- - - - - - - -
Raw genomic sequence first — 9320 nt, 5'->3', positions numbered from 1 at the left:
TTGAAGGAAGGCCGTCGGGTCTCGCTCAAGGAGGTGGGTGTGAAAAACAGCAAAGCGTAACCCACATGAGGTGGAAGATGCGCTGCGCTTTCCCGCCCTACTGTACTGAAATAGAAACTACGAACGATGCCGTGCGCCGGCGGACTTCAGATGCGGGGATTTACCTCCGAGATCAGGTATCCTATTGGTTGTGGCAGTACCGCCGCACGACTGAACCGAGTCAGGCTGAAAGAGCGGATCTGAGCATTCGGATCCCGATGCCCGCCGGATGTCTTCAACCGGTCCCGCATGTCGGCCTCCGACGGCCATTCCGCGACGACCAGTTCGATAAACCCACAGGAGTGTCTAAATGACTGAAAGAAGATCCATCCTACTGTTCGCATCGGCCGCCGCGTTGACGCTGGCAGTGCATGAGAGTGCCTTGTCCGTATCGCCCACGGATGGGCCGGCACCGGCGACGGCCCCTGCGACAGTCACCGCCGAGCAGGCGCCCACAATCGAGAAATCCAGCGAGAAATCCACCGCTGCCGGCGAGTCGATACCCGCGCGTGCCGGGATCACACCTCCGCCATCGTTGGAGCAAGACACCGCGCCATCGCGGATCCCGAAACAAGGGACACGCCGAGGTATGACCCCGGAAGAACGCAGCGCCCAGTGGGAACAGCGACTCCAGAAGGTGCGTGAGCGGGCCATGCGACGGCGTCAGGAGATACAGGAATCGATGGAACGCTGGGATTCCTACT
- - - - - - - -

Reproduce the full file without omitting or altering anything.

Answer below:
Raw genomic sequence first — 9320 nt, 5'->3', positions numbered from 1 at the left:
TTGAAGGAAGGCCGTCGGGTCTCGCTCAAGGAGGTGGGTGTGAAAAACAGCAAAGCGTAACCCACATGAGGTGGAAGATGCGCTGCGCTTTCCCGCCCTACTGTACTGAAATAGAAACTACGAACGATGCCGTGCGCCGGCGGACTTCAGATGCGGGGATTTACCTCCGAGATCAGGTATCCTATTGGTTGTGGCAGTACCGCCGCACGACTGAACCGAGTCAGGCTGAAAGAGCGGATCTGAGCATTCGGATCCCGATGCCCGCCGGATGTCTTCAACCGGTCCCGCATGTCGGCCTCCGACGGCCATTCCGCGACGACCAGTTCGATAAACCCACAGGAGTGTCTAAATGACTGAAAGAAGATCCATCCTACTGTTCGCATCGGCCGCCGCGTTGACGCTGGCAGTGCATGAGAGTGCCTTGTCCGTATCGCCCACGGATGGGCCGGCACCGGCGACGGCCCCTGCGACAGTCACCGCCGAGCAGGCGCCCACAATCGAGAAATCCAGCGAGAAATCCACCGCTGCCGGCGAGTCGATACCCGCGCGTGCCGGGATCACACCTCCGCCATCGTTGGAGCAAGACACCGCGCCATCGCGGATCCCGAAACAAGGGACACGCCGAGGTATGACCCCGGAAGAACGCAGCGCCCAGTGGGAACAGCGACTCCAGAAGGTGCGTGAGCGGGCCATGCGACGGCGTCAGGAGATACAGGAATCGATGGAACGCTGGGATTCCTACT